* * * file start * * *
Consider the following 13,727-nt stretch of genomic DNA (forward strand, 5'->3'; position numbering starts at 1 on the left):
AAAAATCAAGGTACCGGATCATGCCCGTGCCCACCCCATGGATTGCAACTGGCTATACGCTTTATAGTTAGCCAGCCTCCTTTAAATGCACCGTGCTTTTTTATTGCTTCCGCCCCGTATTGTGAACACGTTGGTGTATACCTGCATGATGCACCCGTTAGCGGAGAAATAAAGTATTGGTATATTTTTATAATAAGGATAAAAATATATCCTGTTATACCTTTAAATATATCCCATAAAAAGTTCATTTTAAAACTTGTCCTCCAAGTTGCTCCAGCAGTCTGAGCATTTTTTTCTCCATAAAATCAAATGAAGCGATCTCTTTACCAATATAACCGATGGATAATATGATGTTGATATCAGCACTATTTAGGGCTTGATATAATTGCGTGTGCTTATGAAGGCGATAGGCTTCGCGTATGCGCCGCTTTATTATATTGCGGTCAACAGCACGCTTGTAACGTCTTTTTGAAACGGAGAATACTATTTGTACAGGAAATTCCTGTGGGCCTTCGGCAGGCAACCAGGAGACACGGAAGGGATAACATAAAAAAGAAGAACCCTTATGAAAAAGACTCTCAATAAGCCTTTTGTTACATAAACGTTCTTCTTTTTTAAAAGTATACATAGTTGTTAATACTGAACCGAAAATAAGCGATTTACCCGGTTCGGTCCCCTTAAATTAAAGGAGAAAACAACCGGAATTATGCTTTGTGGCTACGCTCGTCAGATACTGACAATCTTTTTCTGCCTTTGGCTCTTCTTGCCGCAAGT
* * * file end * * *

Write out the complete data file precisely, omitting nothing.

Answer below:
Consider the following 13,727-nt stretch of genomic DNA (forward strand, 5'->3'; position numbering starts at 1 on the left):
AAAAATCAAGGTACCGGATCATGCCCGTGCCCACCCCATGGATTGCAACTGGCTATACGCTTTATAGTTAGCCAGCCTCCTTTAAATGCACCGTGCTTTTTTATTGCTTCCGCCCCGTATTGTGAACACGTTGGTGTATACCTGCATGATGCACCCGTTAGCGGAGAAATAAAGTATTGGTATATTTTTATAATAAGGATAAAAATATATCCTGTTATACCTTTAAATATATCCCATAAAAAGTTCATTTTAAAACTTGTCCTCCAAGTTGCTCCAGCAGTCTGAGCATTTTTTTCTCCATAAAATCAAATGAAGCGATCTCTTTACCAATATAACCGATGGATAATATGATGTTGATATCAGCACTATTTAGGGCTTGATATAATTGCGTGTGCTTATGAAGGCGATAGGCTTCGCGTATGCGCCGCTTTATTATATTGCGGTCAACAGCACGCTTGTAACGTCTTTTTGAAACGGAGAATACTATTTGTACAGGAAATTCCTGTGGGCCTTCGGCAGGCAACCAGGAGACACGGAAGGGATAACATAAAAAAGAAGAACCCTTATGAAAAAGACTCTCAATAAGCCTTTTGTTACATAAACGTTCTTCTTTTTTAAAAGTATACATAGTTGTTAATACTGAACCGAAAATAAGCGATTTACCCGGTTCGGTCCCCTTAAATTAAAGGAGAAAACAACCGGAATTATGCTTTGTGGCTACGCTCGTCAGATACTGACAATCTTTTTCTGCCTTTGGCTCTTCTTGCCGCAAGT